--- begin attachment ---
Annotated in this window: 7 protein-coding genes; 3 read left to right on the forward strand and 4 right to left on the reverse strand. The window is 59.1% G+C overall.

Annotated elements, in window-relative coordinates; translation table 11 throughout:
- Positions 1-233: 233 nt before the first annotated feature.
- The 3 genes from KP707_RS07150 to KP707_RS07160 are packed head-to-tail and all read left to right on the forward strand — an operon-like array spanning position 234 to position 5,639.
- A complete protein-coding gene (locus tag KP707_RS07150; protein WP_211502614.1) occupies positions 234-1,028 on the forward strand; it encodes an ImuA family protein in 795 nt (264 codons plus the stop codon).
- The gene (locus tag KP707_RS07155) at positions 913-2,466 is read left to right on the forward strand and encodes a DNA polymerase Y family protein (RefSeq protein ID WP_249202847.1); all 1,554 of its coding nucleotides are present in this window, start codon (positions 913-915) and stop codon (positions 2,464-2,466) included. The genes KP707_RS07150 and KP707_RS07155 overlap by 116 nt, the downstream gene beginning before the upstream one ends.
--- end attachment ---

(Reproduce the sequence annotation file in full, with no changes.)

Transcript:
Annotated in this window: 7 protein-coding genes; 3 read left to right on the forward strand and 4 right to left on the reverse strand. The window is 59.1% G+C overall.

Annotated elements, in window-relative coordinates; translation table 11 throughout:
- Positions 1-233: 233 nt before the first annotated feature.
- The 3 genes from KP707_RS07150 to KP707_RS07160 are packed head-to-tail and all read left to right on the forward strand — an operon-like array spanning position 234 to position 5,639.
- A complete protein-coding gene (locus tag KP707_RS07150; protein WP_211502614.1) occupies positions 234-1,028 on the forward strand; it encodes an ImuA family protein in 795 nt (264 codons plus the stop codon).
- The gene (locus tag KP707_RS07155) at positions 913-2,466 is read left to right on the forward strand and encodes a DNA polymerase Y family protein (RefSeq protein ID WP_249202847.1); all 1,554 of its coding nucleotides are present in this window, start codon (positions 913-915) and stop codon (positions 2,464-2,466) included. The genes KP707_RS07150 and KP707_RS07155 overlap by 116 nt, the downstream gene beginning before the upstream one ends.